As a child, a Jewish child no less,
December was always a bit difficult.
We had Channukah, which no Jew
would dare claim grew solely to compete
with Christmas, although we all knew
that was precisely what had happened.
The problem was Christmas, but had
nothing to do with Jesus, or the church
or even its historical teachings about
the supposed role we Jews played
in that story, a role for which we
had been paying for two millennia.
The problem was far more basic,
and all you needed to do was drive
down virtually any street in any city
and it would be at once apparent.
Christmas-celebrating homes were decked
out in all colors of lights, while
Jewish homes, those few who competed,
were left with a palate of white
and blue, or up to nine candles,
and that was a guaranteed for sure
last place finish in the December game.
Over the next few weeks I shall
step into more churches than is safe
for a formerly Jewish Buddhist, but
in Europe it seems no tour is complete
without one or more churches, at least
one of which will be the most
beautiful cathedral in all of [choose
any country you wish and inserted here.]
I will take off my hat, for that is easier
than the opprobrium of the faithful,
I will stare at the beauty of the stained-glass,
try, in some cases, to ignore its message,
and hope, beyond all logic, that this group
will stop at a synagogue were all
of the men and women, save me
will have to put on kippot or head scarves
and most will vow it will be their last visit
do such a heathen place, at least until
they get to Antwerp or Amsterdam.
The first Jew on Mars
sifts the red sands through gloved fingers
and kicks the small stone,
glares up at the heavens
the cold sun returning his stare
and waits patiently
for the rain of manna.
looks vacantly across the landscape
and curses under his breath
at the absence of a good
lean pastrami and a half sour,
or even Chinese take out.
pauses to wonder why God
left so much unfinished,
an endless desert to be wandered
for countless lifetimes,
no further tablets forthcoming —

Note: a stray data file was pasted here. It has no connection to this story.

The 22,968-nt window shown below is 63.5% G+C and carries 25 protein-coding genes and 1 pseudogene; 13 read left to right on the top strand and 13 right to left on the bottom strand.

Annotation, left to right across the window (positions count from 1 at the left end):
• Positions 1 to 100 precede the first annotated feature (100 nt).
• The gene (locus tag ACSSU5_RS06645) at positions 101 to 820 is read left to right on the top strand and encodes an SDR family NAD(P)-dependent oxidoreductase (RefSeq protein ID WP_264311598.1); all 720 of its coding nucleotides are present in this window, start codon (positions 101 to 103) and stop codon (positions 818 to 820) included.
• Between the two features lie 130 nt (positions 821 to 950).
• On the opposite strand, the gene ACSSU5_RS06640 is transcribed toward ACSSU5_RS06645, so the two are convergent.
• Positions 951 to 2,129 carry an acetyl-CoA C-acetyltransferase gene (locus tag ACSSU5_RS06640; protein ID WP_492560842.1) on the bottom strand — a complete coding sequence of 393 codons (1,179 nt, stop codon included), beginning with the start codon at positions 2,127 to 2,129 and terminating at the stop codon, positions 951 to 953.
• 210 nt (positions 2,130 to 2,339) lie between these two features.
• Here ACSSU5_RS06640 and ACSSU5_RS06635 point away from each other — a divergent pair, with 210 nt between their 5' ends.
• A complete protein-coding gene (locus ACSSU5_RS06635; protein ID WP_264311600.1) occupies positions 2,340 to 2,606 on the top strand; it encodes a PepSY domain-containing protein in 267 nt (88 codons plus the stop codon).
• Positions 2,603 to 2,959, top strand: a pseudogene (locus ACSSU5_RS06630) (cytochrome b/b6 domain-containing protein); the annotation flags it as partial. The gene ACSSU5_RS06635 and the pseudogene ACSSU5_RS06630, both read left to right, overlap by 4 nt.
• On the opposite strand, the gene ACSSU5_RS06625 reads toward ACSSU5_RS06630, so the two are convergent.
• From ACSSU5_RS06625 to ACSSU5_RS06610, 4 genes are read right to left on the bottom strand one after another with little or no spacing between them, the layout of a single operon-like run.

perhaps He was tired, needed rest —
each day is Sabbath.
struggles to remember
the smoke rising from the chimneys,
the souls of a generation
whispering “do not forget us.”
shouts the Shema
to the void, imagining
it is falling on deaf ears.
First appeared in The Right to Depart, Plainview Press, (2008).
A Palestinian woman tells her son she loves him as he leaves their home
in much the same words as does the Israeli woman to her son. The Palestinian
woman would never consider these words as having anything to do with a young
Israeli. The Israeli mother would be horrified to think of speaking the words
to a Palestinian. They use these words only for their own sons, and only
to hide and calm their own fears. The Palestinian woman fears her son
could be harmed, killed perhaps, by a young Israeli. The Israeli mother fears
her son could be another victim in the Intefada. The young Israeli kisses
his mother and picks up his helmet and Uzi. The young Palestinian heads off
to the bakery where he works, always looking nervously at the border fence.
This Israeli and this Palestinian will never meet. Their mothers will never meet.
Only the words of parents will ever unite them.
“And God said, “Let there be light,”
and there was light.
And God saw the light that it was good.” — B’Reshit (Genesis) 1:3-4
I mean God is omnipotent and omniscient,
so why create it if God had even
the slightest doubt that it was good,
and is God even capable of doubt.
But that isn’t really the point,
for now I sit knowing that I could,
one day, sooner or later, lose my vision,
that a darkness would descend upon me
and I don’t know for sure what God
would think of it, but I would
not find it the least bit good.
A rabbi might say that I should
not blame God, that God giveth
and taketh away, but I have a long
list of things I would gladly
have God take away without a whimper
from me, but light and sight
are nowhere on that list though faith
may end up somewhere in the middles.
We’ll just see how things go.
His is six and deeply confused,
and asks questions to end that state.
He wants to know if Adam and Eve
had two sons, and one killed the other,
where did all of the people come from?
Ask your father seems and easy answer,
but one he cannot accept, too easy
for a mind that needs timely response.
I stumble around, try to deflect,
and finally admit I don’t know but
that some stories cannot be taken literally.
He knows what that word means, and it
is a sufficient explanation for now.
In a week we’ll have the conversation
once again, this time not Adam, not Eve,
but Shem, Ham and Japheth, and how
the three sons of Noah repopulated
the entire planet, and I will once again
admit to my sad lack of knowledge,
and silently curse the Religious School
for creating the abyss into which
my grandson is all to pleased to lead me.
She said “now what they’ve taken away limbo”
sounding a bit depressed,
“not that you proceed express
to the ferry dock, but
that was a snap, all
you were carefully taught
is suddenly wrong or irrelevant.
“It would be like Isaac,”
I say, “climbing Mount Moriah
with Abraham finding a ram
tethered to a waiting altar.”
My mother wants to know
how I can claim to be once Jewish
as though the moyel
also took my freedom of religion.
“We have no hell” she reminds me
“at least after death.”
I silently respond
and try to tell her that
I still don’t have a hell,
at least not as she conceives it.
“But I read,” she says, “the Tibetan
Book of the Dead, and hell
is very, very real.”
I tell her my Buddhism is Chinese
through a fine Japanese filter
and it is the next life
in which I will pay for this one.
She says “I wouldn’t want
to come back again,” and
on that point we find
the beginnings of common ground.